Editing and formatting are very good, though not perfect - I encountered some minor typos spread throughout the module, though no enough to rate it down. Layout of the AP is beautiful and on par with Paizo publications and the artworks and cartography are stellar and up to the highest quality. The pdf comes fully bookmarked and with a semi-printer-friendly version without backgrounds as well as another pdf that includes the handout as well as player-friendly versions of all the maps sans the annoying numbers -AWESOME!
The fourth module of the WotW-AP is a wicked ride of fun, but one that needs careful planning on part of the DM - the module relies on the PCs completing the plan in spite of its flaws and a lot of quid-pro-quo-quests. To truly make this module work, a GM has to be up on his game. That being said, the module nevertheless is a stellar example of cool things to do and the villains will finally feel as if they are infamous indeed - the attacks by celestials and the forces of good finally directly attack the PCs and the option to gain a dragon mount rocks. Challenging creatures like a dragon and an ancient nature spirit is iconic indeed. That being said, there is at least one potential problem I see with the module: While the capital of Talingarde is detailed and the Adarium a challenging climax, it is the final section that needs a bit of DM-expansion: The pdf does not cover HOW to enter the Adarium and while the players have a multitude of tools at their behest, some guidelines would have been nice. Additionally, the PC's infiltration while their "threat" forces the king's hand could have been made more iconic, with more guards that are slain while the PCs are running the corridors. A timeline or some cinematic scenes in which the PCs can see how their wicked ally vanquishes otherwise lethal roadblocks in the module would have added some gleeful spite to their accomplishments.

That being said, I am complaining on a very high level here - this module is still an excellent, awesome ride and while it has no new mechanics like the two immediate prequels, it offers the PCs a chance to reclaim an organization and make new allies - though I would have loved to see more for the villain's cohorts to do. In contrast to the attack on Valtaerna, this module does not offer much to do for the poor cohorts apart from accompanying the PCs, which is a pity - give the psychotic alchemical golem, Grumblejack etc. something to do in the Adarium. (Though the sidequest provided for a cohort is awesome...) Perhaps a sabotage of the golems, a reconnaissance, making the assassin kill the court mage etc. - something like that. While easily done yourself, I would have nevertheless enjoyed to see some love there. Again, please bear in mind that this is still complaining at the highest level. Book 4 provides us with interesting challenges, is logical and makes for a fun ride for your villains and while personally, I slightly enjoyed the first 3 books more due to aforementioned minor nitpicks, I maintain that this pdf is still an excellent module that this time lacks hard-to-presume assumptions like the communication-blockade in book III - in fact, many adversaries herein utilize spells etc. to piece together information on your PCs, lending an air of credibility to the world and the actions of your dastardly group of devil-worshipers. The additional material is also up to the stellar quality of the book, though personally I don't like the section on vampire and lich-PCs - honestly, these topics need to be tackled in much more detail to work smoothly, at least speaking from experience. I have a vampire-PC ( a fallen, blessed priestess that turned towards bloodthirsty fanaticism) in my home-campaign and rest assured, the implications go beyond what one would expect at first.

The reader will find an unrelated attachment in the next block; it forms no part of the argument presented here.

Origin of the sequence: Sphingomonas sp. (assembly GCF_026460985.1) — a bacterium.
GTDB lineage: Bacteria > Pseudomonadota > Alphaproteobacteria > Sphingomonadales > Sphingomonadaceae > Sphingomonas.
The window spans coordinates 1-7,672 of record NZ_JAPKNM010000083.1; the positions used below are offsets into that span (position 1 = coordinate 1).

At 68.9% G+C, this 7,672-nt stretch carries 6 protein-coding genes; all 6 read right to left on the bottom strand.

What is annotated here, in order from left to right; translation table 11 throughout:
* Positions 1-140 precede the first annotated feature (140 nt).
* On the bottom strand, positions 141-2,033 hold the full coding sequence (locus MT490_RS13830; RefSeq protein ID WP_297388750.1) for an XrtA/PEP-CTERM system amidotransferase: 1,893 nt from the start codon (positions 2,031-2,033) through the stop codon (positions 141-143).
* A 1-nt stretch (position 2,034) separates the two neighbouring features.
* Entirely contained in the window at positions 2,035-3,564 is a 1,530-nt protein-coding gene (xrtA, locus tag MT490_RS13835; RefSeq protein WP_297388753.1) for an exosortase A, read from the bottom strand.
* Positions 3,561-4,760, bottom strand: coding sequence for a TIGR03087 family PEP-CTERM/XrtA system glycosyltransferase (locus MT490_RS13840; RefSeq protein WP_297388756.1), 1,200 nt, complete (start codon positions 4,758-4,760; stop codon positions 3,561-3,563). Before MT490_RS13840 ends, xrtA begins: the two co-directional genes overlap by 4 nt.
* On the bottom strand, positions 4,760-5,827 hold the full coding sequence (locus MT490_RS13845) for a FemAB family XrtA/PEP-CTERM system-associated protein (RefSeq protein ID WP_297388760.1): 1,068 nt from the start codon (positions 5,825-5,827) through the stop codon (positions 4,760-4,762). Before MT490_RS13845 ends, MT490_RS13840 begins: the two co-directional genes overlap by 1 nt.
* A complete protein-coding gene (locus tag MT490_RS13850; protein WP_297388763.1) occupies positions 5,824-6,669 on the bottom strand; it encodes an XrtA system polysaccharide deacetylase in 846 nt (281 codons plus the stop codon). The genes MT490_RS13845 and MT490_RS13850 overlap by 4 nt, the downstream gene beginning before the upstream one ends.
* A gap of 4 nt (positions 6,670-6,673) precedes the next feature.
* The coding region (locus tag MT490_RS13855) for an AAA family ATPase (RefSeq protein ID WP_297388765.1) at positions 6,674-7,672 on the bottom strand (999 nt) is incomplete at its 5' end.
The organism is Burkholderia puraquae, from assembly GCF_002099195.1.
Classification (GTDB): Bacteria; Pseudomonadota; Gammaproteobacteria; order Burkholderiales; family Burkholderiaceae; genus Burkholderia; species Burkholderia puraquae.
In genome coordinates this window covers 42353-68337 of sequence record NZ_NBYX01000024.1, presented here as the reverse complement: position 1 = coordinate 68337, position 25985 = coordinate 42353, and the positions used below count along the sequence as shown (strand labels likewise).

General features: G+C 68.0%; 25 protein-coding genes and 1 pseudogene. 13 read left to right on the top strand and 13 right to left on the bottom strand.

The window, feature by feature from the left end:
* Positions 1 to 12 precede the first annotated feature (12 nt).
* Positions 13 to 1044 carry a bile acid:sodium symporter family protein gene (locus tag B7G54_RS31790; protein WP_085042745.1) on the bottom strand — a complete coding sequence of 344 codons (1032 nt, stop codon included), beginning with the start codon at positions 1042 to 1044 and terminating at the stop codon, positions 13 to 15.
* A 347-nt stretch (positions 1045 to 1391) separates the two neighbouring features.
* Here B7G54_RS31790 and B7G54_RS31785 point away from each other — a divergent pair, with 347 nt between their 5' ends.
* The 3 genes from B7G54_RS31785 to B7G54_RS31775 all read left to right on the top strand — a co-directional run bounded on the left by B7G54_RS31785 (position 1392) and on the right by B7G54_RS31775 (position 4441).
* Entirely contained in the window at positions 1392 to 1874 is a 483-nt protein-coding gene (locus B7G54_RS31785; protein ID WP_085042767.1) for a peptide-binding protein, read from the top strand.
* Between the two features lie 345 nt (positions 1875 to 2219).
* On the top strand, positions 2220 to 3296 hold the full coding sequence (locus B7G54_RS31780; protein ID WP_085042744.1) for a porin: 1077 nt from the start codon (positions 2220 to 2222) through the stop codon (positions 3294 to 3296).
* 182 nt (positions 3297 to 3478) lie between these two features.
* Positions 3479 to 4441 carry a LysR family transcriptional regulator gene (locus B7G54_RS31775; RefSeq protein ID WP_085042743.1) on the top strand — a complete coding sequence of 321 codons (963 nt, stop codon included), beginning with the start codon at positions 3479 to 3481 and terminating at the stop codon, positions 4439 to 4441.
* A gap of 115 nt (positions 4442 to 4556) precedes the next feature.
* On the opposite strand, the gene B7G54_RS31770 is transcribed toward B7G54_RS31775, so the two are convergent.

How to rate this, then? You heard my nagging complaints and might ask yourself why I'm so utterly nitpicky with regards to these modules. Why? Well, because the Way of the Wicked is that good. Honestly, "Call forth Darkness" is perhaps one of my most favorite modules ever. And the others are not far behind. From the craft's perspective, the 4th module is solid and the attention to lavish detail, the cool creatures and of course, the presence of dragons as both adversaries and allies will lead a sense of empowerment to the PCs. For me, the finale was not as satisfying as it could easily be - however, the remedy is so simple that no DM should be stumped to improve it. In the end, I feel I have to be careful to not hold any installment of Fire Mountain Games' AP to a standard of its own and instead deliver a verdict in the grand context of publications. Not every adventure can do something radically new, after all. Thus, my final verdict for this part of the AP will clock in at 4.5 stars, gladly rounded up to 5 for the purpose of this platform - an excellent module that could use a bit more guidance/epicness in the finale, especially when the conquering in Book III and the escape/march from Valtaerna shows how well author Gary McBride can handle such situations.

Endzeitgeist out.


Face some of Taingarde's most powerful here, but keep the plot flowing smoothly.